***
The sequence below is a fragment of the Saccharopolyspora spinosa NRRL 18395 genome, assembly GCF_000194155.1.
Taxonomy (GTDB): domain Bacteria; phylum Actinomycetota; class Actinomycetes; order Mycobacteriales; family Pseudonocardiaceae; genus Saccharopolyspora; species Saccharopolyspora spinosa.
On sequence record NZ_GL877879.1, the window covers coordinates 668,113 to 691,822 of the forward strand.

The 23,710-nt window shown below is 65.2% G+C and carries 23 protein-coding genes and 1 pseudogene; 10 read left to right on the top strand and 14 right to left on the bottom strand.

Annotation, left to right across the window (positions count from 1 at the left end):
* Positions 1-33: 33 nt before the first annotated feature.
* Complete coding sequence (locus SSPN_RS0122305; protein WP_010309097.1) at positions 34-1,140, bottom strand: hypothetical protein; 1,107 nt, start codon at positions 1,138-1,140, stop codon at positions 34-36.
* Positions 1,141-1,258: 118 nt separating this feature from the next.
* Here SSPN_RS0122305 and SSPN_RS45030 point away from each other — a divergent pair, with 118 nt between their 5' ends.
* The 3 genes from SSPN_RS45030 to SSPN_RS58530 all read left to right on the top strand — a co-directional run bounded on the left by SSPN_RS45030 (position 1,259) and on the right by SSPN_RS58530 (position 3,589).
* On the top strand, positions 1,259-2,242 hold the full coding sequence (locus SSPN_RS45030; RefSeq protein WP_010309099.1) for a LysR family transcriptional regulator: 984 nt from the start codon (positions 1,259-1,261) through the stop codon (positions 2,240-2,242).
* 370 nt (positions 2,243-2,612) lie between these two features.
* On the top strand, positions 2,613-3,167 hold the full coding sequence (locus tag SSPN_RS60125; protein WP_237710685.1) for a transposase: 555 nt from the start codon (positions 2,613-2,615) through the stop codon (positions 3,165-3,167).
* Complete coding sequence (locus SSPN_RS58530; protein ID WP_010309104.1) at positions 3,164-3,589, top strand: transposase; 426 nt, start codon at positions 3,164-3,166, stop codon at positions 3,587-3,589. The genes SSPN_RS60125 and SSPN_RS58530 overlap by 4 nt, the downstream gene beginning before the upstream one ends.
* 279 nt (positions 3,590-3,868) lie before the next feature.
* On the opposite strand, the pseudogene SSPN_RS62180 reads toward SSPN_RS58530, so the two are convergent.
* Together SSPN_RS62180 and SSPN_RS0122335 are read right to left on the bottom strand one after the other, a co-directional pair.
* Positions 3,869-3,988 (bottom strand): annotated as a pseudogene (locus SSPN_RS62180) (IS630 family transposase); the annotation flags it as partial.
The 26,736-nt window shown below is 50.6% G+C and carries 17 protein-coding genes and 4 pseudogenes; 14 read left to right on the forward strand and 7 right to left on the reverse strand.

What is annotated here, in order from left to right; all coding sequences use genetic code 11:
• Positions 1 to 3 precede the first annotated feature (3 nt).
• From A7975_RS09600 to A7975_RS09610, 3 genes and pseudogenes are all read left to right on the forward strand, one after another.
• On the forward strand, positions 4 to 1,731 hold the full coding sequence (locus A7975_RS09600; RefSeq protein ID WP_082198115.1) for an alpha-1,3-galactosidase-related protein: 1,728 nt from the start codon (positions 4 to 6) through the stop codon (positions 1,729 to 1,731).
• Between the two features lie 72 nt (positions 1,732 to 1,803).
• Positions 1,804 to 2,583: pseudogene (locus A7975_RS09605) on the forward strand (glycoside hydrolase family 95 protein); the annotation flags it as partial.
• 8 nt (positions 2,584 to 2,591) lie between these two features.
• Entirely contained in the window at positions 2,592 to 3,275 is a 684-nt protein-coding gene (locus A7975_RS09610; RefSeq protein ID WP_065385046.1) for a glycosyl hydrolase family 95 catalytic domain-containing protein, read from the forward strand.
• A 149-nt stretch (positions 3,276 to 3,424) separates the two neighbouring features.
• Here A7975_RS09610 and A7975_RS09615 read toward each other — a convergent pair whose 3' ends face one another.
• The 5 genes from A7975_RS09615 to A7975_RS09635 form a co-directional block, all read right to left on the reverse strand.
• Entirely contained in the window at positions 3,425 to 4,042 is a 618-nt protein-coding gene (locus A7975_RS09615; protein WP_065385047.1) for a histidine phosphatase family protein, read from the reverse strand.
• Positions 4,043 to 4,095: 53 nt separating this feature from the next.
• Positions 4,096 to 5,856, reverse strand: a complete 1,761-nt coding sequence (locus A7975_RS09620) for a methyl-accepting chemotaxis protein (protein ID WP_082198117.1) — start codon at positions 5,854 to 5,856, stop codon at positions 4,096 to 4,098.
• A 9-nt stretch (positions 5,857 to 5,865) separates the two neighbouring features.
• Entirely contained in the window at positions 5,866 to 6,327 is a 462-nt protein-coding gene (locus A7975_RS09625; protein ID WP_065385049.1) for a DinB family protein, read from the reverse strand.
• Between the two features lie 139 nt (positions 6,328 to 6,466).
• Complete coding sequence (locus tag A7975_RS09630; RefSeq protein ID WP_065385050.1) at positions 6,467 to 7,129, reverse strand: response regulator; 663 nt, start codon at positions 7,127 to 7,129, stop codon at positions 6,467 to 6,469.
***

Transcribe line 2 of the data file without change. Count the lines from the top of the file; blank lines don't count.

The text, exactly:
Taxonomy (GTDB): domain Bacteria; phylum Actinomycetota; class Actinomycetes; order Mycobacteriales; family Pseudonocardiaceae; genus Saccharopolyspora; species Saccharopolyspora spinosa.